It's Thanksgiving long weekend next weekend, which could make our weekly box office prediction contest a little more complicated for a couple reasons. First of all, our target film, Tangled, opens on Wednesday, but we are only interested in the Friday to Sunday number. Secondly, Thanksgiving is just a confusing weekend much of the time. You would think family films would do huge business, but a lot of the time, families are too busy eating to see a movie. Fortunately, we do have a really big prize to entice people to enter. In order to win, one must simply predict the opening weekend box office number for Tangled.
Whoever comes the closest to predicting the film's opening 3-day weekend box office (Friday to Sunday), without going over, will win a copy of Avatar: Extended Collector's Edtion on Blu-ray.
Meanwhile, whoever comes the closest to predicting the film's opening 3-day weekend box office (Friday to Sunday), without going under, will win a copy of a different "Humans fighting on an alien world" movie, Predators on Blu-ray.
Entries must be received by 10 a.m., Pacific Time on Friday to be eligible, so don't delay!
New releases again failed to make much of an impact on this week's sale chart with only three placing in the top 30. However, one of those, Sex and the City 2, did take top spot with 989,000 units and $16.81 million during its opening week. This is weaker than its predecessor opened with, but in line with expectations, more or less.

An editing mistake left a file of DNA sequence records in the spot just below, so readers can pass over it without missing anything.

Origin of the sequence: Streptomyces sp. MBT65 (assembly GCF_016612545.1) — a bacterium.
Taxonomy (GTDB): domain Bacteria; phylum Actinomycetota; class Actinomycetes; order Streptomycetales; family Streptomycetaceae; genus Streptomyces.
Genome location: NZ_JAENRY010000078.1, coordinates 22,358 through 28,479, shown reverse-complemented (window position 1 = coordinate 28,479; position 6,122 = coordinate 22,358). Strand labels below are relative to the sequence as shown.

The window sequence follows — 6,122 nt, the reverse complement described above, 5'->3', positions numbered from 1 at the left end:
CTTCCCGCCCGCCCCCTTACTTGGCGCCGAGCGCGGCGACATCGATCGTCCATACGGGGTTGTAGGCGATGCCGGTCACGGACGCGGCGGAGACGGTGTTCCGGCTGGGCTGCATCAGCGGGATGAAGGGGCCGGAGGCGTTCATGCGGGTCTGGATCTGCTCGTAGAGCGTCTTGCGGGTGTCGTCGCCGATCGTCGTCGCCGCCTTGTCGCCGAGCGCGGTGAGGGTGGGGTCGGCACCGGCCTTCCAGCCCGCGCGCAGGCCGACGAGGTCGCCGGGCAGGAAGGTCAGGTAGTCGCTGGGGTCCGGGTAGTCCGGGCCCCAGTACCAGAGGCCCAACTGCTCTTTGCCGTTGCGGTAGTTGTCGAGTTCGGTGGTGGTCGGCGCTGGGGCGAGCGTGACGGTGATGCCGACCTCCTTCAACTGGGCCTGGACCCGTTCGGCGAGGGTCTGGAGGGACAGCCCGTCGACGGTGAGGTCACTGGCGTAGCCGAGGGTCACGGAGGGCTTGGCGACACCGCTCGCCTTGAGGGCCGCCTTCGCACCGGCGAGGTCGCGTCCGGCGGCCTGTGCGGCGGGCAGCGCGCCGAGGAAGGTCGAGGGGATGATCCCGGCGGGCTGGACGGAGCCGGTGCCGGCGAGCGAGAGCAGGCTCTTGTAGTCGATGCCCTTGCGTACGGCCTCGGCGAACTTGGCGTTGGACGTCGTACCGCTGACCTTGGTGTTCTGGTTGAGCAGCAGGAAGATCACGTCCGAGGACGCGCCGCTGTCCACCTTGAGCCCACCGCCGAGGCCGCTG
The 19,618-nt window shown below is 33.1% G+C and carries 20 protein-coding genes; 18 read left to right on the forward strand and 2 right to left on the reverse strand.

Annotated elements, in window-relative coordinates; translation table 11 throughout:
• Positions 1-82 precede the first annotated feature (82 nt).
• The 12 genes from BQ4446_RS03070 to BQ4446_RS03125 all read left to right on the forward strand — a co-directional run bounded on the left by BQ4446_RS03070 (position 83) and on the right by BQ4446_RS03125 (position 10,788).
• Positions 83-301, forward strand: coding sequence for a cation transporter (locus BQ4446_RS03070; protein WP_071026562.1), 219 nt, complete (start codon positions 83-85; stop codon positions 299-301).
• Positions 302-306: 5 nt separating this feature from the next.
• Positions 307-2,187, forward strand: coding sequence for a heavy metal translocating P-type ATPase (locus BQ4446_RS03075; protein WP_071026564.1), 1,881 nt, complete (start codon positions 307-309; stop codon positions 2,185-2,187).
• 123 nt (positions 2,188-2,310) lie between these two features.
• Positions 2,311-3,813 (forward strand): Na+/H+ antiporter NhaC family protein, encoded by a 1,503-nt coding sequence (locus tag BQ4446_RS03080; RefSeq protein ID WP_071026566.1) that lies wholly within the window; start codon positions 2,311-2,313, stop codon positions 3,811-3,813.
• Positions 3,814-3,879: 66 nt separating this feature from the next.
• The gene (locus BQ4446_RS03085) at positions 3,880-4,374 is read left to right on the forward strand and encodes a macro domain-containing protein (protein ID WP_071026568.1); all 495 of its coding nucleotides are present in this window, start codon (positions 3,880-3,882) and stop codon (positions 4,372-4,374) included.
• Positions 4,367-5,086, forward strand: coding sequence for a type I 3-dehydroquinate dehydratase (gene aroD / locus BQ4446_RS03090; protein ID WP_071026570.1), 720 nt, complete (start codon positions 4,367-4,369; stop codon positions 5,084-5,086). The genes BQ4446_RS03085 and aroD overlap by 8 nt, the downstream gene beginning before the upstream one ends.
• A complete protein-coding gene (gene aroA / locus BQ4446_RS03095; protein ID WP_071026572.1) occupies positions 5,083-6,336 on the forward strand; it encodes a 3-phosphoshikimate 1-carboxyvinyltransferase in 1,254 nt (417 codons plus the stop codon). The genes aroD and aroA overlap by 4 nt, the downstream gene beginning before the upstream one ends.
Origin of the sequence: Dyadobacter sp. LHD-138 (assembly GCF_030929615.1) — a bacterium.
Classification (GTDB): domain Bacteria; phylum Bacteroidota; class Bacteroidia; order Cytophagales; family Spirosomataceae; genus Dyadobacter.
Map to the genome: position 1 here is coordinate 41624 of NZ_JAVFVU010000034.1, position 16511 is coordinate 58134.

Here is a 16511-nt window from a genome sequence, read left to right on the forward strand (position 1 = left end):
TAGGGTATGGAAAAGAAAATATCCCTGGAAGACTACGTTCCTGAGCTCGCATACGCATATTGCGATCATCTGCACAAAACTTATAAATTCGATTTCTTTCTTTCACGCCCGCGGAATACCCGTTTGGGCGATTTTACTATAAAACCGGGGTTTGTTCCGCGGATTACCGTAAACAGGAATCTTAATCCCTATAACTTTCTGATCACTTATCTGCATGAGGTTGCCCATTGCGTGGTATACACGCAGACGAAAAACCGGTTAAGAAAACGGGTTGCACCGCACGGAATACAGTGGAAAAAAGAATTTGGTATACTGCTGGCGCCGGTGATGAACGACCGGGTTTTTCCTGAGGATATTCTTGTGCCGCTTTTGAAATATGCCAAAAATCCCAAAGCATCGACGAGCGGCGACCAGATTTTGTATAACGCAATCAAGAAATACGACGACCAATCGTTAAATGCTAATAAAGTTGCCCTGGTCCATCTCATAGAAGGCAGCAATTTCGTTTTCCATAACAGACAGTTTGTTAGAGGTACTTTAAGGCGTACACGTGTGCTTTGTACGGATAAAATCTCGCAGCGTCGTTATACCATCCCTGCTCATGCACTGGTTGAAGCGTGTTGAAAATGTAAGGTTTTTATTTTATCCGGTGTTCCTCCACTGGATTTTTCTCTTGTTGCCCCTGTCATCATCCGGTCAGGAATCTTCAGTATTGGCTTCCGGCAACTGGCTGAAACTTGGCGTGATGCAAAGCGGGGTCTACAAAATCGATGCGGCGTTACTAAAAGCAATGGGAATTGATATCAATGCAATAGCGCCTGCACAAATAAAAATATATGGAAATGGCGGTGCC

New releases failed to make much of an impact on this week's DVD sales chart with only one placing in the top five and only two or three others in the top 30. This left How to Train Your Dragon on top with an easy win at 1.42 million units for the week. This gives it totals of 3.29 million / $70.40 million in consumer spending at retail, which makes it the third-best-selling DVD for any 2010 theatrical release and the eighth-best-selling DVD of the year.
Back when Predator came out in 1987, it starred Arnold Schwarzenegger before he became a massive box office draw. He did have a lot of fans and his movies were mostly hits, but he wasn't a $100 million star yet. Predator was at the time his biggest hit, and has since developed a huge following, spawning video games, comic books, even a franchise crossover. Trying to reboot the franchise 20 years after the original... well, I was excited. However, in the end, Predators made less at the box office in terms of raw dollars despite the 23 years of inflation backing it up. So what went wrong? Was it just a bad movie, or do we have to look for other reasons.